While there has been much ado about Sen. Marco Rubio's (R-Fla.) recent drop in favorability among Republican voters, the storyline has certainly been overplayed by the media.
Rubio is the only Republican that is both considered a future presidential contender and is publicly leading the effort for immigration reform. (Rep. Paul Ryan (R-Wisc.) is believed to be working behind the scenes but has avoided public statements.) Media articles about politics often prefer to write about politicians as if they are heading in either one of two directions – up or down. The reality, though, is usually more complicated.
Here are three reasons Rubio should still be considered a front-runner to become the Republican presidential nominee in 2016. more >>
Rep. Steve King (R-Iowa) is under fire from members of his own party for suggesting that most undocumented immigrants are drug mules.
King was addressing the issue of unauthorized immigrants who were brought to the United States by their parents when they were minors for a July 18 interview with Newsmax.
For child of an unauthorized immigrant who becomes "a valedictorian," he said, "there's another 100 out there who weigh 130 pounds, and they've got calves the size of cantaloupes because they're hauling 75 pounds of marijuana across the desert. Those people would be legalized with the same act." more >>
WASHINGTON – Immigration reform legislation that gives legal status to the children of undocumented immigrants, but not to their parents, would be unacceptable, Samuel Rodriguez, president of the National Hispanic Christian Leadership Conference, said Wednesday in a press conference that followed a meeting with Speaker of the House John Boehner and other Republican leaders.
"Legal status for children, at the exclusion of the parents would be egregious," Rodriguez said. "We're pastors. We pastor families, not just children. We stand committed, without compromise, to family unification. So, we would be vehemently opposed to any legislative piece that legalizes children while their parents can be deported. That's anti-family, anti-Christian, anti-American. We will not accept it. Period."
At a Tuesday committee hearing, though, some Republicans suggested they would be willing to do just that. more >>
WASHINGTON – An Evangelical Immigration Table leader responded Wednesday to Eric Metaxas' criticism of the group. Metaxas withdrew his support from the group for their perceived endorsement of the Senate immigration reform bill. The EIT has not and will not endorse any particular piece of legislation, the Rev. Gabriel Salguero told The Christian Post at a press conference.
Salguero began his remarks by noting how much he respects Metaxas, a popular evangelical author and speaker.
"Eric is from my city (New York), and I respect him very much," Salguero answered. "I particularly like his work on William Wilberforce and Dietrich Bonhoeffer. So I have much respect for him." more >>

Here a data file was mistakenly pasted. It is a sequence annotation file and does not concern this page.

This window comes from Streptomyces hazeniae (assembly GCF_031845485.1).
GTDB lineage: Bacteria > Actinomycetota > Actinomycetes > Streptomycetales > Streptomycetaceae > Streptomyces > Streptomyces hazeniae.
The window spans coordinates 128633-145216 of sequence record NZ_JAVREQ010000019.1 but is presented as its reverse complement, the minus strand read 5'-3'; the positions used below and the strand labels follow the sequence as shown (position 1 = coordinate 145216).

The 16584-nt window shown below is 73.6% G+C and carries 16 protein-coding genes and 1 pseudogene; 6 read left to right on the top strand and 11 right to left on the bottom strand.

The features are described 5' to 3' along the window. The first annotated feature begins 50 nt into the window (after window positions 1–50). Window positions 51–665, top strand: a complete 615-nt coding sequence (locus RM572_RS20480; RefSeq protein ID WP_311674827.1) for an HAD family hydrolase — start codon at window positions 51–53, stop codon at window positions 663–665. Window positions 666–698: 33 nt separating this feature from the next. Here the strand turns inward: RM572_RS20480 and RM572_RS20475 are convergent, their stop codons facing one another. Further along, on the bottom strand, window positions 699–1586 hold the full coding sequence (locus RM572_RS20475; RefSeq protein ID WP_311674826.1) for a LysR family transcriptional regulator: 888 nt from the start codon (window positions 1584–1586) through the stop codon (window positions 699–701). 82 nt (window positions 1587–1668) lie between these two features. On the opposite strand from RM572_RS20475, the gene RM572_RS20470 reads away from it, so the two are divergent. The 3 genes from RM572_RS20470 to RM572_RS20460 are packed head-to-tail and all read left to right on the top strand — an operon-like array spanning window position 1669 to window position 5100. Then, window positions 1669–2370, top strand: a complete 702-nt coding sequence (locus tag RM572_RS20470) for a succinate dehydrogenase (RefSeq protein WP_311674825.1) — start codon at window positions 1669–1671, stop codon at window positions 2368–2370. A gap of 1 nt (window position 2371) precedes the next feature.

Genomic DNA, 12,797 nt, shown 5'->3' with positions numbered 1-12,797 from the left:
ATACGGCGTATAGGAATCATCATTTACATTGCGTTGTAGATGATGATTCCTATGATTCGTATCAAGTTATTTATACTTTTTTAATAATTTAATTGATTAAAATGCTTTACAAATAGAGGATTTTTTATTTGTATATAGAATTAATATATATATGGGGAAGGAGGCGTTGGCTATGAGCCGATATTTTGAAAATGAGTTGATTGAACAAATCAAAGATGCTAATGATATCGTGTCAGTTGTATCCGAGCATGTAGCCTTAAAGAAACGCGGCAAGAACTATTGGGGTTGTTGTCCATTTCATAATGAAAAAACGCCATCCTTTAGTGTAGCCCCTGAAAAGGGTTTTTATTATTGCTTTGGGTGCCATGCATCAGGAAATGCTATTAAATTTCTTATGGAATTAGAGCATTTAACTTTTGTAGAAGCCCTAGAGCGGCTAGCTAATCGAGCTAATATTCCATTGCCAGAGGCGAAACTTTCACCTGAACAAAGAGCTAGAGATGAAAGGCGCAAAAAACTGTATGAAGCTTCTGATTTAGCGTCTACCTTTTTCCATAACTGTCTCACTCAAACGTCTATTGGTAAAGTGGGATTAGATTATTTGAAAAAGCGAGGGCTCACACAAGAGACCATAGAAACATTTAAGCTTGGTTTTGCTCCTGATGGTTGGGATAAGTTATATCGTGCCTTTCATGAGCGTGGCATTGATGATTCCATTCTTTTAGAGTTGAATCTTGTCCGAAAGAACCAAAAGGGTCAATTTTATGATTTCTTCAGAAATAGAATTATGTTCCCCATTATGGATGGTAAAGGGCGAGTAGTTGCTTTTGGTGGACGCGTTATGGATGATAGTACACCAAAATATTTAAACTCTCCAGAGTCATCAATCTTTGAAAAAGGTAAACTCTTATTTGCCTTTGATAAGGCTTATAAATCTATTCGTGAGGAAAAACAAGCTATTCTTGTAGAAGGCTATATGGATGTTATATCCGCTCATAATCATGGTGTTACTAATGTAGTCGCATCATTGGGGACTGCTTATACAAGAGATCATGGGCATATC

Leaders of the National Hispanic Christian Leadership Conference, America's largest Hispanic Christian organization with over 40,000 member churches, are traveling to Washington, D.C., today to meet with Speaker of the House John Boehner (R-Ohio) and other top House Republicans in an effort to revive stalled immigration legislation.
NHCLC President Samuel Rodriguez told The Christian Post Tuesday that the goal of the meeting is to dispel Republican fears that the Hispanic community is committed to the Democratic party and to argue that Hispanic evangelicals have more in common with the Republican party on family, faith and religious liberty issues.
The NHCLC will meet White House officials at 9 a.m. ET, then meet with 19 House Republican leaders at 1 p.m. ET A press conference is scheduled for after the meeting at 2 p.m. Also at 9 a.m., the Evangelical Immigration Table, which the NHCLC partners with, will hold a press conference outside the Capitol. That press conference will be followed by a worship service at Church of the Reformation. After worship, attendees will be visiting the offices of House members to express their support for comprehensive immigration reform. more >>
A Gallup Poll released on Monday has found that more Americans agree with the Democratic Party over the GOP regarding immigration reform, with minorities heavily backing the former.
"What we really want is a bipartisan solution. This is the only way we can move forward," the Rev. Samuel Rodriguez, president of the National Hispanic Christian Leadership Conference, said of the poll results in a phone interview with The Christian Post on Monday. "I'm advocating for a moral solution – that reflects our ideals, which are: respect for human dignity, and respect for the law."
According to Gallup, 48 percent of all U.S. adults sided with the Democrats, compared to 36 percent with the Republicans on the issue. The results, however, varied significantly when it came to the opinions of minorities. Blacks favored the Democrats over the Republicans 70 to 14 percent. Hispanics backed Democrats 60 to 26 percent, while the support was almost evenly split for non-Hispanic whites – 41 percent sided with the Democrats, 42 percent with the Republicans, while 16 percent did not give an opinion. more >>